I've been on such a creative bender lately. It all started with the chairs, and once I started tackling projects I just couldn't stop.
There's nothing else like the satisfaction of making stuff with your own hands, especially if the results are good (but even when they're not, the process is liberating and instructive!)
I've had stacks of natural linen drapes from the thrift store laying around forever, and wanted to try an indigo dip-dye on them. This is the perfect summertime DIY since it really should be done outdoors, and the painterly effect of dip-dyeing seems so fresh and hot weather-appropriate!
I started with a pair of clean, thickly-textured linen drapes (use natural fibers only!) I ignored the directions when they said to start with wet fabric...since I wasn't dyeing the whole piece, I wanted the top dry so it wouldn't "pull" the dye up farther than I wanted it.
I measured about a third of the way from the bottom of the drapes and marked it with paper clips so I knew where to stop "dipping" each piece.
Outside I mixed my dye in a large Rubbermaid tub set next to a stone wall so I could hang the dry, un-dyed part over the wall and let the ends hang into the dye. I used a "denim blue" powder dye from the craft store and followed the directions for dilution and salt, etc. Nothing special, and I'm sure I could have gotten more intense or better/faster results by searching out a professional fabric dye.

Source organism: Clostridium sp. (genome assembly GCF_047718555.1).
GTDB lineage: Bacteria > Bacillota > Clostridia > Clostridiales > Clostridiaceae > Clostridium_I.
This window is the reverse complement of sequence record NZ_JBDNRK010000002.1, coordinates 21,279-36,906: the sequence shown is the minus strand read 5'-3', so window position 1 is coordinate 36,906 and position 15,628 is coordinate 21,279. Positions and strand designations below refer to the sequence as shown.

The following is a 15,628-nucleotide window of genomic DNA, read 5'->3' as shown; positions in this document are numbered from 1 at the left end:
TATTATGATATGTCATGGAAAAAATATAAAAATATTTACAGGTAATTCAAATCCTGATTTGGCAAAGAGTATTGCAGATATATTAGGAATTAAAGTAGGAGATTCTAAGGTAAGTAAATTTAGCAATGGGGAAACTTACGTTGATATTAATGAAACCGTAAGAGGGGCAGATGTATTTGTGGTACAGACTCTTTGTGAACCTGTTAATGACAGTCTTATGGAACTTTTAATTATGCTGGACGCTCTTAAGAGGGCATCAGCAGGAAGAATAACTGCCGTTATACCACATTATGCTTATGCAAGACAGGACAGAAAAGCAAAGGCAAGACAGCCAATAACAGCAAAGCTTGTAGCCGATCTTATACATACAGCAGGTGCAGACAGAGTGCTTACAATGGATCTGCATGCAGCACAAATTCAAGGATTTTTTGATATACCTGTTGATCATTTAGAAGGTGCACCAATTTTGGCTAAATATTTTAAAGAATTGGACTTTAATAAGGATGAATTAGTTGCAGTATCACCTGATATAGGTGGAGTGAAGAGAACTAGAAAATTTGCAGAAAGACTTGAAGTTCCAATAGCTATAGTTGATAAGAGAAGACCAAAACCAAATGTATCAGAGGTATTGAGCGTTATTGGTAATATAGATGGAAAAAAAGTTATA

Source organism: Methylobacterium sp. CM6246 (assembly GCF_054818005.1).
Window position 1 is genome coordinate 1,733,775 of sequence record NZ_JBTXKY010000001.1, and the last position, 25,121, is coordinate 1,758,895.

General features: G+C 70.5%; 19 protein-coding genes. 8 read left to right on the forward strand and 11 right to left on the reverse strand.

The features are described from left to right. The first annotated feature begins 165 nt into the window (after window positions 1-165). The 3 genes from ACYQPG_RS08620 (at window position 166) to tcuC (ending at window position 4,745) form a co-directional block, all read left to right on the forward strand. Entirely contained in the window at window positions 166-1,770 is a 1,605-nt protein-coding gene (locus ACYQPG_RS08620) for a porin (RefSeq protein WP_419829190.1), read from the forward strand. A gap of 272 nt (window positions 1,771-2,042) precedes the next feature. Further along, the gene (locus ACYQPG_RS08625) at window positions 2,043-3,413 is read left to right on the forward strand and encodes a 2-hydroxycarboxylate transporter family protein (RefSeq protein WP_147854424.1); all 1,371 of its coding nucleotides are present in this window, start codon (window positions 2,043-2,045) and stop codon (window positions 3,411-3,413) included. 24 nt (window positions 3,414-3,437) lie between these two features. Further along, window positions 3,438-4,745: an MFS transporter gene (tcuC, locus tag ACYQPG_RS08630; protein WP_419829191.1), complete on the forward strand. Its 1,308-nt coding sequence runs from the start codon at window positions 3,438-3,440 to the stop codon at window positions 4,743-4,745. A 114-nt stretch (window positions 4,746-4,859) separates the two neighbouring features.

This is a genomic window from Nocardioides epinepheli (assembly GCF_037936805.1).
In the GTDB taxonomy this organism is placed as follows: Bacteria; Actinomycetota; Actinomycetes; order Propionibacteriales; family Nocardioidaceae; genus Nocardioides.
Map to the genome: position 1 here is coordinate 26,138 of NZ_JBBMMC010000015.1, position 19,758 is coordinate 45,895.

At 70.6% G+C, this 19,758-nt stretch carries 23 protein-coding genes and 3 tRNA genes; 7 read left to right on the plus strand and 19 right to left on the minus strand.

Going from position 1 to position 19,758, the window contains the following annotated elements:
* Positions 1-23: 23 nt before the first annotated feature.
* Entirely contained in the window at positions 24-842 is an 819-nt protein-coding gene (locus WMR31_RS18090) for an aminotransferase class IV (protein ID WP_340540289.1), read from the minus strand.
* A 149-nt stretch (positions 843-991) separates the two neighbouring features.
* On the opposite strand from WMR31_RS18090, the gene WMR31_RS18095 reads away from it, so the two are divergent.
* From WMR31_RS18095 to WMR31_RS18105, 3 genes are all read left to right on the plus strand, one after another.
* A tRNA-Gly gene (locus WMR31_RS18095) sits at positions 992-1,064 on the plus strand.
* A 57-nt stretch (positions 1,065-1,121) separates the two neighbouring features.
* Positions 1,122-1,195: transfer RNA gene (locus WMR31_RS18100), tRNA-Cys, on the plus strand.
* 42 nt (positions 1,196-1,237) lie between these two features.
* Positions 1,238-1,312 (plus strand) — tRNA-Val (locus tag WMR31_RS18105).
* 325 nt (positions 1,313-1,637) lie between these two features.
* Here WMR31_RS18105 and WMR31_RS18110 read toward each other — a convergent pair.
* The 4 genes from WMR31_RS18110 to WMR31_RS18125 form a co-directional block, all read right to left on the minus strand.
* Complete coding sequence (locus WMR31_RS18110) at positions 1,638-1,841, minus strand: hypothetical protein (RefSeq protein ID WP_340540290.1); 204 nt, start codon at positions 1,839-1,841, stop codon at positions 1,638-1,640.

I let the ends soak for about an hour and then lowered the drapes in another six inches or so and let that soak for 15-20 minutes more to make a lighter, ombre-esque strip. I checked the color and it was much too light. The lighter strip especially was nearly pastel, so I lowered it in again and soaked the whole thing for another hour (light and dark strips together).
Remember as you're checking the progress of the color that it looks much darker wet and the colors will also fade after you rinse the dye out, so wait until it looks much darker than you want in the tub before you pull it out.
At a certain point, the fabric was as saturated as it would get and didn't seem to be darkening more, so don't worry about over dyeing. I would have liked more intensity, but starting with a white base and using "over-the-counter" powder dye probably limited the depth of color I could achieve.
I wrung out the ends and then laid the drapes out on the grass and used a spray nozzle to rinse them. Then I hung them over the fence and waited for them to dry.
These are early-morning shots after I impatiently brought the drapes inside and threw them over a curtain rod in the dining room to see how they looked. I really, really love the ethereal, watercolor effect of the lighter upper layers.
But the moody, darker indigo of the lower end really speaks to me too.
Pretty much nothing is safe from a potential dye-bath now!